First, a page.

President Trump's "sprawling political operation has raised well over $1 billion since he took the White House in 2017 — and set a lot of it on fire," The Associated Press reports. Late Tuesday, the Trump campaign said it entered the final month of the campaign with just $63 million in the bank, far less than the $177 million war chest Democratic presidential nominee Joe Biden reported.
Trump and his shared committees with the Republican National Committee, which jointly raised $1.5 billion since the start of 2019, entered October with $251 million on hand, versus $432 million for Biden and his joint committees with the Democrats National Committee, The New York Times reports. What happened to Trump's once-massive cash advantage over Biden?
"They spent their money on unnecessary overhead, lifestyles-of-the-rich-and-famous activity by the campaign staff, and vanity ads," like a $10 million Super Bowl commercial and $1.6 million in the deep-blue Washington, D.C. media market, anti-Trump veteran GOP consultant Mike Murphy told AP. "You could literally have 10 monkeys with flamethrowers go after the money, and they wouldn't have burned through it as stupidly."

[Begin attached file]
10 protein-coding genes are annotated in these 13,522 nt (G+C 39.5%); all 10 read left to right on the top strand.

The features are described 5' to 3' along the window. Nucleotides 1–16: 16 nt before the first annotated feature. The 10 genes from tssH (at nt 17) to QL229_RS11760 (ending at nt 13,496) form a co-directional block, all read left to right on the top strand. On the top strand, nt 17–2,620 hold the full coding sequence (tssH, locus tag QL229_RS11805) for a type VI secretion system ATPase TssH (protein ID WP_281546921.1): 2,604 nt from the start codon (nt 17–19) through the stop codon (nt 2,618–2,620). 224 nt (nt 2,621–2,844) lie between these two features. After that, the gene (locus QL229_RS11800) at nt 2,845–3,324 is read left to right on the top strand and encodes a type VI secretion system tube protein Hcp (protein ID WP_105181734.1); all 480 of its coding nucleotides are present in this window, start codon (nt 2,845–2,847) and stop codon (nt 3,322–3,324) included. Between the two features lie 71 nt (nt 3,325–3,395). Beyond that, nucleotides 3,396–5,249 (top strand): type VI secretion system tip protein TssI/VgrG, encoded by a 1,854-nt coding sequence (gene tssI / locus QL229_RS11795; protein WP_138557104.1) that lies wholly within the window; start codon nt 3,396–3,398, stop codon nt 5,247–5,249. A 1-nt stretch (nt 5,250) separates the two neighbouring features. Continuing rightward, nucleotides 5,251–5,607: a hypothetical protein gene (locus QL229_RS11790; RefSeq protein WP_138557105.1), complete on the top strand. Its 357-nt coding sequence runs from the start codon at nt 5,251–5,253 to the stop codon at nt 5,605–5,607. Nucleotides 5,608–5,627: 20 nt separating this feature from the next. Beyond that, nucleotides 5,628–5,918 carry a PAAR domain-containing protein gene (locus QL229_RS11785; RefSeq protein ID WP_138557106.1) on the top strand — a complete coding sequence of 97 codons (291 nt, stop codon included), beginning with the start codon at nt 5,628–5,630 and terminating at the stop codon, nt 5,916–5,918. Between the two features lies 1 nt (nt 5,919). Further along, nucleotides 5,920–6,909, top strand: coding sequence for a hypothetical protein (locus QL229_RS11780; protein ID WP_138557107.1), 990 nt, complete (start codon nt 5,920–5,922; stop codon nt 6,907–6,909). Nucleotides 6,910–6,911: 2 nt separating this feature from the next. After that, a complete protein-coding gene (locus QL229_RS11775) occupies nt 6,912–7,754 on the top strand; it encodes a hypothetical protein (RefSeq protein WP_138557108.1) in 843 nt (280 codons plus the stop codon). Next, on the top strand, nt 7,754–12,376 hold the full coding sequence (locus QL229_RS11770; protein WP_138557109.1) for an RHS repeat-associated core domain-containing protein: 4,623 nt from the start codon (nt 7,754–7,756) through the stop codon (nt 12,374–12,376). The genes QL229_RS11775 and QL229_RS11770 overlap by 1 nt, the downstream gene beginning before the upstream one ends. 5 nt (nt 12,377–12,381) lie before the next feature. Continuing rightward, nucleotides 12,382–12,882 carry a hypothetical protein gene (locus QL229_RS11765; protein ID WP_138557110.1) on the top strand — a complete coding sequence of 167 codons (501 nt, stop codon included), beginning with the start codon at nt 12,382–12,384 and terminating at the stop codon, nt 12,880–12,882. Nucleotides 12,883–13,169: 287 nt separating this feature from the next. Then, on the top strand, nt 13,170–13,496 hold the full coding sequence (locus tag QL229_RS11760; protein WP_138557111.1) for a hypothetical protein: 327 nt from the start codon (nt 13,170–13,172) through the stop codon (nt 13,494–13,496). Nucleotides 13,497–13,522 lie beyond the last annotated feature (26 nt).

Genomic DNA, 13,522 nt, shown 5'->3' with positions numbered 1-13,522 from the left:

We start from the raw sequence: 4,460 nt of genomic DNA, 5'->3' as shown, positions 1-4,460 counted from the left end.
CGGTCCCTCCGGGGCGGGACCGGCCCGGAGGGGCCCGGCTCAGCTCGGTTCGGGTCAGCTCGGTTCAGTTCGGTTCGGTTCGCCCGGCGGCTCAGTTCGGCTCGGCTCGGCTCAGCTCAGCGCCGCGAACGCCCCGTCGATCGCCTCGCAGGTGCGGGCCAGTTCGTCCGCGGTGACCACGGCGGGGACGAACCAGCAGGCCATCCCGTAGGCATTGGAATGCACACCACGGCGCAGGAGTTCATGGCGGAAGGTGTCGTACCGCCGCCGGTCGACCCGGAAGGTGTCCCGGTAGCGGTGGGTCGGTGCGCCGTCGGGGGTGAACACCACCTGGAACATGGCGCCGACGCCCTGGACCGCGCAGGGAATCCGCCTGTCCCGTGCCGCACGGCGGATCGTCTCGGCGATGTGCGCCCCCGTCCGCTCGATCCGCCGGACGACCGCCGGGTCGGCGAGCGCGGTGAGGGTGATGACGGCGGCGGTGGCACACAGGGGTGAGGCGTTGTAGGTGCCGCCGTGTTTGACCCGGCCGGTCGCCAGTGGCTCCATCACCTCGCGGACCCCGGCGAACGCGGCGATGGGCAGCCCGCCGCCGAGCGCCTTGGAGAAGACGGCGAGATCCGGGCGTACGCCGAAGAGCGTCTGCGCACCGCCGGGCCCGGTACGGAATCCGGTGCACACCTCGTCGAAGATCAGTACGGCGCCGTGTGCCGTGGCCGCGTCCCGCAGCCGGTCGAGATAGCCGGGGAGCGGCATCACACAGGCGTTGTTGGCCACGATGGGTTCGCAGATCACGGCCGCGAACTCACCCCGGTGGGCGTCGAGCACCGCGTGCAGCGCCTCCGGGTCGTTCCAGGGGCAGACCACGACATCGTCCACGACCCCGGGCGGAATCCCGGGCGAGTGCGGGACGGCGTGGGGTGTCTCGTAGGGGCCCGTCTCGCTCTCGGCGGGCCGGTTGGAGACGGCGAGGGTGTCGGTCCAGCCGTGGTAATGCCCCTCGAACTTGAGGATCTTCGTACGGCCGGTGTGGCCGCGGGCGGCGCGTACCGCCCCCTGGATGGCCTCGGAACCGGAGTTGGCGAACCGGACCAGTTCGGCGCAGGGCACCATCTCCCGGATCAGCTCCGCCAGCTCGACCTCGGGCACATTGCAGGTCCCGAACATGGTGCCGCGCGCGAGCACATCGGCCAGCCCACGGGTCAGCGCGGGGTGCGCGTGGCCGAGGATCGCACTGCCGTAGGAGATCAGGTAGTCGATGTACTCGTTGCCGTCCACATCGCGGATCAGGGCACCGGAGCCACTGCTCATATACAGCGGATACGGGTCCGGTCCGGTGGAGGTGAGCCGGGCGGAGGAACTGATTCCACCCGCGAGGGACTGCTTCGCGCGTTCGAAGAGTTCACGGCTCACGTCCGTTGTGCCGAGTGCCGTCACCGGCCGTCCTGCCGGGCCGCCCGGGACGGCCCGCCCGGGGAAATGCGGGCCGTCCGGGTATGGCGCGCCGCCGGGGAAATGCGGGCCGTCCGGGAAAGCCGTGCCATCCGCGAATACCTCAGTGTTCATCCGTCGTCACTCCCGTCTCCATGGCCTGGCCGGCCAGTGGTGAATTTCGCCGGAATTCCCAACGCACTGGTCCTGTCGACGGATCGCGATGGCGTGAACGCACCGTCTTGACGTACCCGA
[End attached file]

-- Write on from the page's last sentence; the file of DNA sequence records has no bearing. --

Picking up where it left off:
The Trump campaign spent significantly more to raise money over the summer than the Biden campaign, and raised significantly less money than Biden.
Other questionable expenditures include $100,000 on Donald Trump Jr.'s book, $39 million in legal and "compliance" fees, and at least $218,000 for Trump surrogates to travel on private jets provided by campaign donors, AP notes. Also, "since 2017, more than $39 million has been paid to firms controlled by [Brad] Parscale, who was ousted as campaign manager over the summer. An additional $319.4 million was paid to American Made Media Consultants, a Delaware limited liability company, whose owners are not publicly disclosed."
Trump's campaign insists it has enough money for the final leg, "almost three times as much as 2016," campaign manager Bill Stepien said Monday. But the campaign has canceled ad buys in Ohio, Minnesota, and Wisconsin, shifting resources to Georgia, Arizona, and Florida, Politico reports. Both campaigns are being aided by outside groups — GOP megadonor Sheldon Adelson just poured $75 million into a new super PAC helping Trump — but fellow billionaire Michael Bloomberg's $100 million investment to defeat Trump in Florida "has thrown Trump into a defensive crouch across the arc of Sunbelt states," Politico says, forcing Trump "to spend big to shore up his position and freeing up Democratic cash to expand the electoral map elsewhere."